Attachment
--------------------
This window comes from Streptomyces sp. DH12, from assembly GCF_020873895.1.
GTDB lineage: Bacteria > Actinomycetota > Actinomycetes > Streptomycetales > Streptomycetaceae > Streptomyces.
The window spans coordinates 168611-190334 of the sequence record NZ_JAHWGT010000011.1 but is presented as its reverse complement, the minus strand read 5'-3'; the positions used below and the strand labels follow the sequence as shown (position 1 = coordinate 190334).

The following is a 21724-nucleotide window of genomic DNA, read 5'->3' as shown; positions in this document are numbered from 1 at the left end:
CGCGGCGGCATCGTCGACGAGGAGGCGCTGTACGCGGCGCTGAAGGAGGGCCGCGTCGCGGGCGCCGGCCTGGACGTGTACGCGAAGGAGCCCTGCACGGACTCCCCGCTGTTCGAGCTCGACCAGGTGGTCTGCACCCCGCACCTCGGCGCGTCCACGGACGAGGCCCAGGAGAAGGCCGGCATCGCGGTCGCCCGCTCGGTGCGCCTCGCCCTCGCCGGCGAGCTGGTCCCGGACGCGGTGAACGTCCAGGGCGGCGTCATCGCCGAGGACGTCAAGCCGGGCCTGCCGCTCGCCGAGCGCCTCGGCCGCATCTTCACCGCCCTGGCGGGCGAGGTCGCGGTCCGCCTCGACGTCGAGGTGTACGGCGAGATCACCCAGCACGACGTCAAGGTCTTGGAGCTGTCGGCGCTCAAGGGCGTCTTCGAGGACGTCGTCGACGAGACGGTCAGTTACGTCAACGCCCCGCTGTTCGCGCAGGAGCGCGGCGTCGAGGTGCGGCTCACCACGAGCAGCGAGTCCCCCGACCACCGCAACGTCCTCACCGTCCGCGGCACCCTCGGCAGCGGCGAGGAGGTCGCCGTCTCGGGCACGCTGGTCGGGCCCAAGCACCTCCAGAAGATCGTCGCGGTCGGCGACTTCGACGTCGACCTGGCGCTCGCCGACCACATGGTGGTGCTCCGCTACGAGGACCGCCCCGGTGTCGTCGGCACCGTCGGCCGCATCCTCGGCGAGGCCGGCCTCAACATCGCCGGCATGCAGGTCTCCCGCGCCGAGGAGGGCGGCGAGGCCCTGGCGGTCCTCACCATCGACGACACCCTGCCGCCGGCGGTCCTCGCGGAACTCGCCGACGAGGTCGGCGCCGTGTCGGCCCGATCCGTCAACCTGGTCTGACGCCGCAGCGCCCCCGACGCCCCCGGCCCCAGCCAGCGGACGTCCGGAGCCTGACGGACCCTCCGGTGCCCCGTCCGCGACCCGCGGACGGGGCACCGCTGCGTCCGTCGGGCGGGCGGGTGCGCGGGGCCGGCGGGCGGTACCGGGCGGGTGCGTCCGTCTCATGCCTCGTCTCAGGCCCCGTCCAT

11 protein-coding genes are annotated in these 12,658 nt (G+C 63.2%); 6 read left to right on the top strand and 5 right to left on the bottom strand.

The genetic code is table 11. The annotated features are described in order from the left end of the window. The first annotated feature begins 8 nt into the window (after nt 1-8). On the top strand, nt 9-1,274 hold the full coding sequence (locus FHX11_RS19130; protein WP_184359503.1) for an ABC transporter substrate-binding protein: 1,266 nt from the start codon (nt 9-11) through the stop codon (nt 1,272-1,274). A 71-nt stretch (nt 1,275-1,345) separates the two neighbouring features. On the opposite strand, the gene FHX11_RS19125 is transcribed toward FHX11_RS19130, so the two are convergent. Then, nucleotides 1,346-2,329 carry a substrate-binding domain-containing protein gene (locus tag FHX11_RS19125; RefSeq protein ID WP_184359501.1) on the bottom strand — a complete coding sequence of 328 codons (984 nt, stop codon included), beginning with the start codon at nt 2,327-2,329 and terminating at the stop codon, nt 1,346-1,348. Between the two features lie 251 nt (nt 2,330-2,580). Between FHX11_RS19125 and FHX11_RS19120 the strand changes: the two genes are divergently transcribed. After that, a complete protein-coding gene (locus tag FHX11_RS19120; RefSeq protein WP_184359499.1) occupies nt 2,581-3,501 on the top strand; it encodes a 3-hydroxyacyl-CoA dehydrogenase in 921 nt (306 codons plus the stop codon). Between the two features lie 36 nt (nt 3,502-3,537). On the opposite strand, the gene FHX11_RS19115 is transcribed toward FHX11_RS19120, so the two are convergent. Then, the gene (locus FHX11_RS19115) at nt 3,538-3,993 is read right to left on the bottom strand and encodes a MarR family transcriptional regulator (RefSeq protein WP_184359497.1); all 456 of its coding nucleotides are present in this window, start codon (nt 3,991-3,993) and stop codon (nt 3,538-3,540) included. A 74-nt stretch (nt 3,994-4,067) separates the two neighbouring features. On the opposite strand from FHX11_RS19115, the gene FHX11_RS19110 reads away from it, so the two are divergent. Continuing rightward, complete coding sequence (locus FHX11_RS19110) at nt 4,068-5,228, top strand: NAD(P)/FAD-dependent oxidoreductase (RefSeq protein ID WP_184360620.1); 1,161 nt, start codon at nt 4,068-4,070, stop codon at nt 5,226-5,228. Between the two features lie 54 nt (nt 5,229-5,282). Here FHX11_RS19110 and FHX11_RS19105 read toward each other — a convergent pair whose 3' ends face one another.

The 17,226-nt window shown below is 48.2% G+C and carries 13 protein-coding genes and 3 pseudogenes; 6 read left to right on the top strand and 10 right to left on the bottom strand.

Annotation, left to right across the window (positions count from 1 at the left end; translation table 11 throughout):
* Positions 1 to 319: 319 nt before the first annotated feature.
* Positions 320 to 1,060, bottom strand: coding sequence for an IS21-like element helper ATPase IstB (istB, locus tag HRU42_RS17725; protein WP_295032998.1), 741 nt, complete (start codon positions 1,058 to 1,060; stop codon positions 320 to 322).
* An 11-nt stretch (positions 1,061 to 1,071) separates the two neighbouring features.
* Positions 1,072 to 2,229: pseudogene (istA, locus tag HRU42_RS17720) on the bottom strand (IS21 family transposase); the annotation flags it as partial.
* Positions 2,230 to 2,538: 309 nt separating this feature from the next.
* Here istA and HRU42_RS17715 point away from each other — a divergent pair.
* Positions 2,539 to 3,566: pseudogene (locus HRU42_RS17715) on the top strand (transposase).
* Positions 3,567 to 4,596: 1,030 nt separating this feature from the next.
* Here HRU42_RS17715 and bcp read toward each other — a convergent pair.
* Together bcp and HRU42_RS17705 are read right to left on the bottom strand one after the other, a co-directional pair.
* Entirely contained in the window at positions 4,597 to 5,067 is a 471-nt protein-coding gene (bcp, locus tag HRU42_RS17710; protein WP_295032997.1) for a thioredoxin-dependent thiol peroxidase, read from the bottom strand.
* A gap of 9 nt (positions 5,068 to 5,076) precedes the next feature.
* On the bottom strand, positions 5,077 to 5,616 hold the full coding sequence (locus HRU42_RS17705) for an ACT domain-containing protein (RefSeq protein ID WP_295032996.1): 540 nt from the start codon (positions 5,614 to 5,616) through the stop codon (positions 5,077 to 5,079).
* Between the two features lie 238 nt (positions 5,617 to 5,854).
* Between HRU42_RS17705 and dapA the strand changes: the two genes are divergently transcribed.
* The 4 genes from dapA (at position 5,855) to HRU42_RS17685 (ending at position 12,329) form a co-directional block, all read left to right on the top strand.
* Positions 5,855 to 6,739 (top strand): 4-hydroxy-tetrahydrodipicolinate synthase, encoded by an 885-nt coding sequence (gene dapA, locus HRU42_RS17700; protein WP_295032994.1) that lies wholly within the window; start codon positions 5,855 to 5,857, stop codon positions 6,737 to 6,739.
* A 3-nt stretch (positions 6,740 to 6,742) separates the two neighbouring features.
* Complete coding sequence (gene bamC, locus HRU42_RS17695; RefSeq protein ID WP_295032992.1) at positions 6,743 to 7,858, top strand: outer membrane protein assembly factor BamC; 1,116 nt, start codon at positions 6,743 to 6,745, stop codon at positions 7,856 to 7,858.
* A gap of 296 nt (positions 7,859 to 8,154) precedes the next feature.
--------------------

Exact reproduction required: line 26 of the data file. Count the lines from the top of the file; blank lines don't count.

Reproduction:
* Positions 5,855 to 6,739 (top strand): 4-hydroxy-tetrahydrodipicolinate synthase, encoded by an 885-nt coding sequence (gene dapA, locus HRU42_RS17700; protein WP_295032994.1) that lies wholly within the window; start codon positions 5,855 to 5,857, stop codon positions 6,737 to 6,739.